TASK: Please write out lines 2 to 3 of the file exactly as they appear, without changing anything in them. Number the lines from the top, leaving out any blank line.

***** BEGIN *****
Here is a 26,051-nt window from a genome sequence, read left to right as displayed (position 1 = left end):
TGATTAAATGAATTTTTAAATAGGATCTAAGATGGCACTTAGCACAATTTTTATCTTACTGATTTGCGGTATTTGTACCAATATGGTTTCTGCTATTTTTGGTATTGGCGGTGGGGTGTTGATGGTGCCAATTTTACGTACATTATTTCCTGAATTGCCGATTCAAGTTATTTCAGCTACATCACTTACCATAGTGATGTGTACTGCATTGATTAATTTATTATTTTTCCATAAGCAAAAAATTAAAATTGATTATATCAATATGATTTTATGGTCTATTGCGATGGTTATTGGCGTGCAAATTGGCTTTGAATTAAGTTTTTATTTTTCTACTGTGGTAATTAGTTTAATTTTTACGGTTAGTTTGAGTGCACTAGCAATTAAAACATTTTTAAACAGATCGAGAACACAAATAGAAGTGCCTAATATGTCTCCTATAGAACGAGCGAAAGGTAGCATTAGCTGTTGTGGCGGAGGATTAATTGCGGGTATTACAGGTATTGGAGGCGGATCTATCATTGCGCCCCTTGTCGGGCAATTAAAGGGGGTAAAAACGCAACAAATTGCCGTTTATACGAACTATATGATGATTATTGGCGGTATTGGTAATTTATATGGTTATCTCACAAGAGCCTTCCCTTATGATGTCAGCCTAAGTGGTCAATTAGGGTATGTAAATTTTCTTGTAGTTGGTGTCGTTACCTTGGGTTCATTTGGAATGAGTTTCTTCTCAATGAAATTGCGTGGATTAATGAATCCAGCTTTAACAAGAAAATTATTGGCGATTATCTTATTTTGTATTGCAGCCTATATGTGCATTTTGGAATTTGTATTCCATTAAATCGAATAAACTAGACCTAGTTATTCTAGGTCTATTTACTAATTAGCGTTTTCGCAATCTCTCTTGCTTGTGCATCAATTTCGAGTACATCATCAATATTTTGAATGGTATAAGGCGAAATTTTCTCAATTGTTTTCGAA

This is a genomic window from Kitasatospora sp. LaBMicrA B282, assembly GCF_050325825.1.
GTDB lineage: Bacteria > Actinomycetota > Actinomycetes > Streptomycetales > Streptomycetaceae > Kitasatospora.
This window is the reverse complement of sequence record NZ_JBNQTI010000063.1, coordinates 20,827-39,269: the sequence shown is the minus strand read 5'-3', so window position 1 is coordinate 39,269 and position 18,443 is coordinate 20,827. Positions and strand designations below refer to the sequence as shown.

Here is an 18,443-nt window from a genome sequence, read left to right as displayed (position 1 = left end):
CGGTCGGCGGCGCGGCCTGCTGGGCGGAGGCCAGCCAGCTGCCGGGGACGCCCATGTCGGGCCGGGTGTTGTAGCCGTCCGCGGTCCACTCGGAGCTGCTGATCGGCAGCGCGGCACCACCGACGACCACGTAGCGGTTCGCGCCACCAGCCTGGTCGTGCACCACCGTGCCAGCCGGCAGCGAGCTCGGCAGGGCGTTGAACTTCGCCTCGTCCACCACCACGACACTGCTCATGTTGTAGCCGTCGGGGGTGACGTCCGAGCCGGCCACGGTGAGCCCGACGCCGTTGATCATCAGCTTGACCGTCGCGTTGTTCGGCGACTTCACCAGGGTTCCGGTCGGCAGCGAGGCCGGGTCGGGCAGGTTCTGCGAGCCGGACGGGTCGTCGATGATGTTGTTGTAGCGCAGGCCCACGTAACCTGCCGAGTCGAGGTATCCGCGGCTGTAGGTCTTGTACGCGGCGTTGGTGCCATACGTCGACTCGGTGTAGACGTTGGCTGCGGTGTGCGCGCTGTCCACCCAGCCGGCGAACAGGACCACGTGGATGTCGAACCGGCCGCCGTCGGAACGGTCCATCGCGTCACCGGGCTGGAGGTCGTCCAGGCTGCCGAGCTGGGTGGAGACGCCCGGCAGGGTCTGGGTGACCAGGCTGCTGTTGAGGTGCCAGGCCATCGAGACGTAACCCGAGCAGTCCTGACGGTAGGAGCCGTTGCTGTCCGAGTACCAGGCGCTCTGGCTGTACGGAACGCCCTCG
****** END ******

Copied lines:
TGATTAAATGAATTTTTAAATAGGATCTAAGATGGCACTTAGCACAATTTTTATCTTACTGATTTGCGGTATTTGTACCAATATGGTTTCTGCTATTTTTGGTATTGGCGGTGGGGTGTTGATGGTGCCAATTTTACGTACATTATTTCCTGAATTGCCGATTCAAGTTATTTCAGCTACATCACTTACCATAGTGATGTGTACTGCATTGATTAATTTATTATTTTTCCATAAGCAAAAAATTAAAATTGATTATATCAATATGATTTTATGGTCTATTGCGATGGTTATTGGCGTGCAAATTGGCTTTGAATTAAGTTTTTATTTTTCTACTGTGGTAATTAGTTTAATTTTTACGGTTAGTTTGAGTGCACTAGCAATTAAAACATTTTTAAACAGATCGAGAACACAAATAGAAGTGCCTAATATGTCTCCTATAGAACGAGCGAAAGGTAGCATTAGCTGTTGTGGCGGAGGATTAATTGCGGGTATTACAGGTATTGGAGGCGGATCTATCATTGCGCCCCTTGTCGGGCAATTAAAGGGGGTAAAAACGCAACAAATTGCCGTTTATACGAACTATATGATGATTATTGGCGGTATTGGTAATTTATATGGTTATCTCACAAGAGCCTTCCCTTATGATGTCAGCCTAAGTGGTCAATTAGGGTATGTAAATTTTCTTGTAGTTGGTGTCGTTACCTTGGGTTCATTTGGAATGAGTTTCTTCTCAATGAAATTGCGTGGATTAATGAATCCAGCTTTAACAAGAAAATTATTGGCGATTATCTTATTTTGTATTGCAGCCTATATGTGCATTTTGGAATTTGTATTCCATTAAATCGAATAAACTAGACCTAGTTATTCTAGGTCTATTTACTAATTAGCGTTTTCGCAATCTCTCTTGCTTGTGCATCAATTTCGAGTACATCATCAATATTTTGAATGGTATAAGGCGAAATTTTCTCAATTGTTTTCGAA

This is a genomic window from Kitasatospora sp. LaBMicrA B282, assembly GCF_050325825.1.